Money enters into the equation only as it pertains to speech quantity:

      1. Money, in the form of political spending, can lead to the creation of speech.

      Therefore, more money results in more speech.

      Therefore, any law restricting political spending is a prima facie vio-

      lation of the First Amendment.

      Under this source-blind vision, whether a campaign advertisement is funded by an individual, a group of individuals, or a corporation makes no differ- ence to the First Amendment value of such an advertisement—each such advertisement is a presumptively equal input into the marketplace of politi- cal ideas. Indeed, for the state to distinguish among such advertisements based on source is to engage in impermissible discrimination.

      One can readily understand the surface appeal of such a source-blind approach—it holds out the illusion of neutrality to judges to whom inquiries into First Amendment value seem uncomfortably close to content- or even viewpoint-based discrimination. But the source-blind approach is highly troubling because its veneer of neutrality conceals a deeper and more funda- mental inequality. As the Supreme Court remarked in Buckley, “[s]ometimes the grossest discrimination can lie in treating things that are different as though they were exactly alike.”90 Just as there would be noth- ing neutral about a race event that pitted a human runner against a race car, there is nothing neutral about a free market of ideas that requires individuals to outspend corporate treasuries in order to make their ideas available to the electorate.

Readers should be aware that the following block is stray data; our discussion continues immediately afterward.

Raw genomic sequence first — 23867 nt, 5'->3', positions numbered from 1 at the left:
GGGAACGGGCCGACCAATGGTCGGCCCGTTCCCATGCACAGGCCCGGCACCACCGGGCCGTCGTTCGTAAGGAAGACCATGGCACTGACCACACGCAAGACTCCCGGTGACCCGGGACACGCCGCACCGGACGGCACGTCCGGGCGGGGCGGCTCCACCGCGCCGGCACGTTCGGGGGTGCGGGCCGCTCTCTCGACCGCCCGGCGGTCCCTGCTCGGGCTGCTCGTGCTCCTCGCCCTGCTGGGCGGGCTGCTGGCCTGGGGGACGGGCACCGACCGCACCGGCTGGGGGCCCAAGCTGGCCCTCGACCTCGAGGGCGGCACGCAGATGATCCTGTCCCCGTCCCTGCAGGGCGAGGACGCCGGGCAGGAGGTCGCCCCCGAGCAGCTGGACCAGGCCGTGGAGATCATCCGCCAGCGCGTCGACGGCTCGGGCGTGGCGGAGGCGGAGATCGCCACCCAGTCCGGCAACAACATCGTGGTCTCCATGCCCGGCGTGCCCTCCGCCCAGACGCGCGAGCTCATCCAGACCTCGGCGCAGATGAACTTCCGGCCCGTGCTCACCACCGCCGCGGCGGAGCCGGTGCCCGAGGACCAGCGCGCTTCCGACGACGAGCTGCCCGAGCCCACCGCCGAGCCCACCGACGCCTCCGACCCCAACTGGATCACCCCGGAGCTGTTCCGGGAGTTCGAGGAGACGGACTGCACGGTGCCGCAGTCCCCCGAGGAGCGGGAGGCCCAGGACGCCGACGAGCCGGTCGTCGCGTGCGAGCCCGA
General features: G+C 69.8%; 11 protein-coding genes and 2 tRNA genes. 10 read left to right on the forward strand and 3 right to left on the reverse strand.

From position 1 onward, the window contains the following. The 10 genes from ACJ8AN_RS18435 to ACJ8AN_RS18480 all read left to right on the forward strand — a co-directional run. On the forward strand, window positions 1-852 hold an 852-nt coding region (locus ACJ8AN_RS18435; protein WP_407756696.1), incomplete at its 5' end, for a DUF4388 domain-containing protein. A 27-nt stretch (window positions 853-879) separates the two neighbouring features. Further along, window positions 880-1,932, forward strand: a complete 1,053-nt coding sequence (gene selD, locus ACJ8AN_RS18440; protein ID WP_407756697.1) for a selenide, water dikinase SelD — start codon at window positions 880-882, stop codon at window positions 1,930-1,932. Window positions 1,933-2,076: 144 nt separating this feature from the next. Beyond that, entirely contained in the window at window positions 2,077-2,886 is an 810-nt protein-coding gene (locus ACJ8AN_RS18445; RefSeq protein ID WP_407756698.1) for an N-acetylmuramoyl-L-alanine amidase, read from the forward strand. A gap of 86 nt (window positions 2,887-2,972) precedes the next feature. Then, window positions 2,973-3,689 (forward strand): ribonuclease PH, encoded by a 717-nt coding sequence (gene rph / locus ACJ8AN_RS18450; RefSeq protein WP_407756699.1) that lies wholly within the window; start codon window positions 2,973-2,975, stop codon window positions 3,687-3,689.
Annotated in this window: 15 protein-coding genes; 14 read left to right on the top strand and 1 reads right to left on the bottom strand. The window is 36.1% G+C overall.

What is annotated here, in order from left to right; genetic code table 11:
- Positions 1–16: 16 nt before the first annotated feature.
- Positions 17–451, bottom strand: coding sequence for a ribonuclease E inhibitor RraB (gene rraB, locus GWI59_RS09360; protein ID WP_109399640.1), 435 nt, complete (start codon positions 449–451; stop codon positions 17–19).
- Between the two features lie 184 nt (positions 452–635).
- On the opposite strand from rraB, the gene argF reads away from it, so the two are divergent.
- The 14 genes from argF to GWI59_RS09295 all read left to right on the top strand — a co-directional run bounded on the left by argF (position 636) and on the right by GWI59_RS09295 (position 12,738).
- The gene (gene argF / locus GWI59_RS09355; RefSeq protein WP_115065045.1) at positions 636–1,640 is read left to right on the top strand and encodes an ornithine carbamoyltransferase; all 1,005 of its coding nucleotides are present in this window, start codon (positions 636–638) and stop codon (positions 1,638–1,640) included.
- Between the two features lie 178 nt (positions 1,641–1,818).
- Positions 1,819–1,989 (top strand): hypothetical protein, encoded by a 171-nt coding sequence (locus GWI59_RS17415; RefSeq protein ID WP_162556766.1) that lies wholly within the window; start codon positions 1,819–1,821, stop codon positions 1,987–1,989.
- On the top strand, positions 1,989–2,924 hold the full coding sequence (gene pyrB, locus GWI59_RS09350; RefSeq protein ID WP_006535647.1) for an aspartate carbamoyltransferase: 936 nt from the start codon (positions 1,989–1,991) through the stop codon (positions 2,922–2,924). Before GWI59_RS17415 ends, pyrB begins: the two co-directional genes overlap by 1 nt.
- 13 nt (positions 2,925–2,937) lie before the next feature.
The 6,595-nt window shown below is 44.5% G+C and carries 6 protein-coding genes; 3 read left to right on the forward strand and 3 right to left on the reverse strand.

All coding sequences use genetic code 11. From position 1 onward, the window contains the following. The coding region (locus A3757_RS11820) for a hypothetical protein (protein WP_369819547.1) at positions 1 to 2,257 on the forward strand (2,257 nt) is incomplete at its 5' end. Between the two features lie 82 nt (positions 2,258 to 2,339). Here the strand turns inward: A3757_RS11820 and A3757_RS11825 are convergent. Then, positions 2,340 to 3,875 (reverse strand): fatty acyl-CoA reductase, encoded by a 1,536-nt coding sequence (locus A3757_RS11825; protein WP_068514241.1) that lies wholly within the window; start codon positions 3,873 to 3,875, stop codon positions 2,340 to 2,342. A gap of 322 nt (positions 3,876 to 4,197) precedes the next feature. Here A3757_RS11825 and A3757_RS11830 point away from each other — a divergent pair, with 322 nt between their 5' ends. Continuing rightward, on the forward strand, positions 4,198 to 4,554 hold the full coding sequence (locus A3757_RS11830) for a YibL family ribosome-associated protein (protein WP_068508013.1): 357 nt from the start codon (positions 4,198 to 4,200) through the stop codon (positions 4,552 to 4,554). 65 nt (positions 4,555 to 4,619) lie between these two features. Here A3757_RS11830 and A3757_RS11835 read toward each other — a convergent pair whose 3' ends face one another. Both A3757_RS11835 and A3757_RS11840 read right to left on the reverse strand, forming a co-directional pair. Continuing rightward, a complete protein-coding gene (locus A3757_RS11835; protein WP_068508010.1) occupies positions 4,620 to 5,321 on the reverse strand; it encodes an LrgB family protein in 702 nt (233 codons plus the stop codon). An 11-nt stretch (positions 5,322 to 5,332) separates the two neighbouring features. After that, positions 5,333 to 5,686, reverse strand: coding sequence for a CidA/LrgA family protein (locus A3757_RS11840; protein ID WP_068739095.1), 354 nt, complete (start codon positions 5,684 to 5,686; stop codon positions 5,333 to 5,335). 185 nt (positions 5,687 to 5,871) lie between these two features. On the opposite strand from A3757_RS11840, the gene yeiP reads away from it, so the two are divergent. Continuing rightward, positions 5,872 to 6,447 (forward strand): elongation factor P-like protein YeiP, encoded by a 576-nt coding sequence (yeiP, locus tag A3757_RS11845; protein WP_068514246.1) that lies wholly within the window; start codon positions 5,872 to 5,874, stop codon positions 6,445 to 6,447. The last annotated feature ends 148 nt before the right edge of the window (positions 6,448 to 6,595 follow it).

The difference between individual and corporate election spending does not merely inhere in the aggregate amounts of money available to each—nor even in the relative advantages each enjoys in terms of the ability to amass and spend capital. Instead the difference inheres most fundamentally, and irreducibly, in the First Amendment value of the political spending of each. The volitional approach taken by the Buckley Court and by subsequent generations of courts was one effort to account for quality as well as quantity in confronting the vexed question of First Amendment value. Grappling with this question, as this Article has tracked, embroiled the Court in fine distinc- tions and in doctrinal quandaries. But to abandon the question of First Amendment value is no solution—it is to put our politics and our constitutional values on the auction block.